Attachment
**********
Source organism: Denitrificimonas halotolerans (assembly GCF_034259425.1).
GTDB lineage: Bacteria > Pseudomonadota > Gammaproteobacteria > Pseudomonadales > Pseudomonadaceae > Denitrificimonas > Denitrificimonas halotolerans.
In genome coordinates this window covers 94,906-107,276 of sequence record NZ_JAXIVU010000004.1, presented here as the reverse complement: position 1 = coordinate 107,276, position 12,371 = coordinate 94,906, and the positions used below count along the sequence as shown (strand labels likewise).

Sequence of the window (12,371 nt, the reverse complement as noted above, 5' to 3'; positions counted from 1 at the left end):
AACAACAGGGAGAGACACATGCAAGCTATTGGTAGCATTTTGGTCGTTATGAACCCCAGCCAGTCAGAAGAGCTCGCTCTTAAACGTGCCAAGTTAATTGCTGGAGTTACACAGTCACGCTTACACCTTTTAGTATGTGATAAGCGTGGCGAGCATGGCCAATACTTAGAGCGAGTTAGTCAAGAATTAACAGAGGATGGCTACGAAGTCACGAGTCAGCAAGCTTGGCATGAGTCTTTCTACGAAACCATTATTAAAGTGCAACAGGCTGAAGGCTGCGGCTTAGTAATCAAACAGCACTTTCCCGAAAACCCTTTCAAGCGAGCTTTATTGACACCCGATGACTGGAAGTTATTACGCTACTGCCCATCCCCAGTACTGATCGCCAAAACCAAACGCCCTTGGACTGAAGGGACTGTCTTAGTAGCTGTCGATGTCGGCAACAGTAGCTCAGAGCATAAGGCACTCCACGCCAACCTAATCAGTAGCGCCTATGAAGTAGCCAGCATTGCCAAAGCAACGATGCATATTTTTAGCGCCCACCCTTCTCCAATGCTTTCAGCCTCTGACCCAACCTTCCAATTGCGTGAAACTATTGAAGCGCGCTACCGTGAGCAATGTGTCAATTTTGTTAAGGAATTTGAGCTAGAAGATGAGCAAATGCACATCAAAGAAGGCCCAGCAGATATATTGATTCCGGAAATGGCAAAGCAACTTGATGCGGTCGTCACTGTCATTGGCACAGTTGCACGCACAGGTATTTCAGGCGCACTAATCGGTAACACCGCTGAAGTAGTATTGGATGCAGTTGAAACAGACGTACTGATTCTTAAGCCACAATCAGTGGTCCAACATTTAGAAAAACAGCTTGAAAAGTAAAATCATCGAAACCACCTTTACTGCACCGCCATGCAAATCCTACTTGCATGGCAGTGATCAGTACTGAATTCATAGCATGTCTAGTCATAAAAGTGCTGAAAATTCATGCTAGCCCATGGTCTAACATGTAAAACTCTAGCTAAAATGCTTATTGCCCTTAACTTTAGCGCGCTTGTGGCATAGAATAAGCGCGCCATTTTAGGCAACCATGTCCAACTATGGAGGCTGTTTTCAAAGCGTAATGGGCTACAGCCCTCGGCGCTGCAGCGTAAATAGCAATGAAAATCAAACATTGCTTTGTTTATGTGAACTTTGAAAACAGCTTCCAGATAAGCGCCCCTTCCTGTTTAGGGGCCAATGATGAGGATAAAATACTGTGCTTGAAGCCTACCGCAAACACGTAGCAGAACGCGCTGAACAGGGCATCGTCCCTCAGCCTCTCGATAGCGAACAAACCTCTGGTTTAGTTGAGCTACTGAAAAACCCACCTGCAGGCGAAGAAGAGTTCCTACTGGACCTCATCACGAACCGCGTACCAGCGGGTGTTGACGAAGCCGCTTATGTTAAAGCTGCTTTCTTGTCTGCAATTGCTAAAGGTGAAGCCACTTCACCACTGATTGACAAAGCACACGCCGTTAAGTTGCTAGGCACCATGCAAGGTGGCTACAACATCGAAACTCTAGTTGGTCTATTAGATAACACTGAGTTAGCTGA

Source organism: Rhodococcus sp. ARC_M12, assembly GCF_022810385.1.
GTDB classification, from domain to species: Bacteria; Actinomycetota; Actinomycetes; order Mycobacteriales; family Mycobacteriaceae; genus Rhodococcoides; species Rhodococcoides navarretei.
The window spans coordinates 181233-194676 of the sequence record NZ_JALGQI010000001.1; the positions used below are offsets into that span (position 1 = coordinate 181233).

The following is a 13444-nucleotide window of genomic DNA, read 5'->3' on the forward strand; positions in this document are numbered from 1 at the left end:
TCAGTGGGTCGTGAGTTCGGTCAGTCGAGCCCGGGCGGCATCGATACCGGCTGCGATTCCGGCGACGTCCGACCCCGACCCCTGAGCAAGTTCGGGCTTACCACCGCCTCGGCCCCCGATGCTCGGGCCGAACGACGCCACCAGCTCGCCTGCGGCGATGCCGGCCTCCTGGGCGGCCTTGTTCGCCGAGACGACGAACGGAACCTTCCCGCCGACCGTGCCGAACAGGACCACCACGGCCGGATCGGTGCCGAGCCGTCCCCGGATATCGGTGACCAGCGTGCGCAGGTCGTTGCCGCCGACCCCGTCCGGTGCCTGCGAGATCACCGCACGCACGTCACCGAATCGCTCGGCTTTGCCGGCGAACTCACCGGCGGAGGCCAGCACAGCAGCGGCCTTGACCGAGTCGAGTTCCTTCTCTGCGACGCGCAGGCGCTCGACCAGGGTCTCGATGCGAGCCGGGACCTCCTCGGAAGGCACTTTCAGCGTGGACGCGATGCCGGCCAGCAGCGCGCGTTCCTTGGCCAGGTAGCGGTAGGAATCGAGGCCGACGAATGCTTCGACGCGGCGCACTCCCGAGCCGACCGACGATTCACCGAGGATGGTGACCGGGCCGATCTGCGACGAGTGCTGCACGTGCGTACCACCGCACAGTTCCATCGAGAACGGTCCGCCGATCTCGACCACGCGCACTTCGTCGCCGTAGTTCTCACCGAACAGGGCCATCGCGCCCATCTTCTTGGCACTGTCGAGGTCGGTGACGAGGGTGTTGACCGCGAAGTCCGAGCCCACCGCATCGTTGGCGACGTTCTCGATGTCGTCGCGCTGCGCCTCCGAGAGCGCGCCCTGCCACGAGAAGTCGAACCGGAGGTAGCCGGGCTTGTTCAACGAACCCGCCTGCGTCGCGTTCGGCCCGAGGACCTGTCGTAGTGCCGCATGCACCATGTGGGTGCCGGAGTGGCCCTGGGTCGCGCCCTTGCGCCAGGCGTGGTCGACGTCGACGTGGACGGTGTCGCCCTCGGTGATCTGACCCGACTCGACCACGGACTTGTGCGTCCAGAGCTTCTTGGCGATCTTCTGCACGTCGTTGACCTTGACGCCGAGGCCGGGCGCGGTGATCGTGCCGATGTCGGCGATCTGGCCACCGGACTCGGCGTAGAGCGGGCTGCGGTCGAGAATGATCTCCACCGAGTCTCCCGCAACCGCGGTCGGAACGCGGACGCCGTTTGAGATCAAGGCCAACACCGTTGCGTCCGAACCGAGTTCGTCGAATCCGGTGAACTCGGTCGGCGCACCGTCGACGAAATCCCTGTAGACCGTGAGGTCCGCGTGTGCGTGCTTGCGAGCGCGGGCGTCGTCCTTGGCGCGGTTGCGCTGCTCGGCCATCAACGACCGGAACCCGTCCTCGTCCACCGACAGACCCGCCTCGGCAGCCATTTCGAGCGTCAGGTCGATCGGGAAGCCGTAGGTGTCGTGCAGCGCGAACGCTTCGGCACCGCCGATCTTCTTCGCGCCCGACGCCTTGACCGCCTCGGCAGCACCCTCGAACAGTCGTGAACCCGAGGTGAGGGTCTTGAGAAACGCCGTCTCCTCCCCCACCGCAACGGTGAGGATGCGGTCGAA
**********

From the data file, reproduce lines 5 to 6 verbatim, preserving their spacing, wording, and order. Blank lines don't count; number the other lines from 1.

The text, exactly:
AACAACAGGGAGAGACACATGCAAGCTATTGGTAGCATTTTGGTCGTTATGAACCCCAGCCAGTCAGAAGAGCTCGCTCTTAAACGTGCCAAGTTAATTGCTGGAGTTACACAGTCACGCTTACACCTTTTAGTATGTGATAAGCGTGGCGAGCATGGCCAATACTTAGAGCGAGTTAGTCAAGAATTAACAGAGGATGGCTACGAAGTCACGAGTCAGCAAGCTTGGCATGAGTCTTTCTACGAAACCATTATTAAAGTGCAACAGGCTGAAGGCTGCGGCTTAGTAATCAAACAGCACTTTCCCGAAAACCCTTTCAAGCGAGCTTTATTGACACCCGATGACTGGAAGTTATTACGCTACTGCCCATCCCCAGTACTGATCGCCAAAACCAAACGCCCTTGGACTGAAGGGACTGTCTTAGTAGCTGTCGATGTCGGCAACAGTAGCTCAGAGCATAAGGCACTCCACGCCAACCTAATCAGTAGCGCCTATGAAGTAGCCAGCATTGCCAAAGCAACGATGCATATTTTTAGCGCCCACCCTTCTCCAATGCTTTCAGCCTCTGACCCAACCTTCCAATTGCGTGAAACTATTGAAGCGCGCTACCGTGAGCAATGTGTCAATTTTGTTAAGGAATTTGAGCTAGAAGATGAGCAAATGCACATCAAAGAAGGCCCAGCAGATATATTGATTCCGGAAATGGCAAAGCAACTTGATGCGGTCGTCACTGTCATTGGCACAGTTGCACGCACAGGTATTTCAGGCGCACTAATCGGTAACACCGCTGAAGTAGTATTGGATGCAGTTGAAACAGACGTACTGATTCTTAAGCCACAATCAGTGGTCCAACATTTAGAAAAACAGCTTGAAAAGTAAAATCATCGAAACCACCTTTACTGCACCGCCATGCAAATCCTACTTGCATGGCAGTGATCAGTACTGAATTCATAGCATGTCTAGTCATAAAAGTGCTGAAAATTCATGCTAGCCCATGGTCTAACATGTAAAACTCTAGCTAAAATGCTTATTGCCCTTAACTTTAGCGCGCTTGTGGCATAGAATAAGCGCGCCATTTTAGGCAACCATGTCCAACTATGGAGGCTGTTTTCAAAGCGTAATGGGCTACAGCCCTCGGCGCTGCAGCGTAAATAGCAATGAAAATCAAACATTGCTTTGTTTATGTGAACTTTGAAAACAGCTTCCAGATAAGCGCCCCTTCCTGTTTAGGGGCCAATGATGAGGATAAAATACTGTGCTTGAAGCCTACCGCAAACACGTAGCAGAACGCGCTGAACAGGGCATCGTCCCTCAGCCTCTCGATAGCGAACAAACCTCTGGTTTAGTTGAGCTACTGAAAAACCCACCTGCAGGCGAAGAAGAGTTCCTACTGGACCTCATCACGAACCGCGTACCAGCGGGTGTTGACGAAGCCGCTTATGTTAAAGCTGCTTTCTTGTCTGCAATTGCTAAAGGTGAAGCCACTTCACCACTGATTGACAAAGCACACGCCGTTAAGTTGCTAGGCACCATGCAAGGTGGCTACAACATCGAAACTCTAGTTGGTCTATTAGATAACACTGAGTTAGCTGA

Source organism: Rhodococcus sp. ARC_M12, assembly GCF_022810385.1.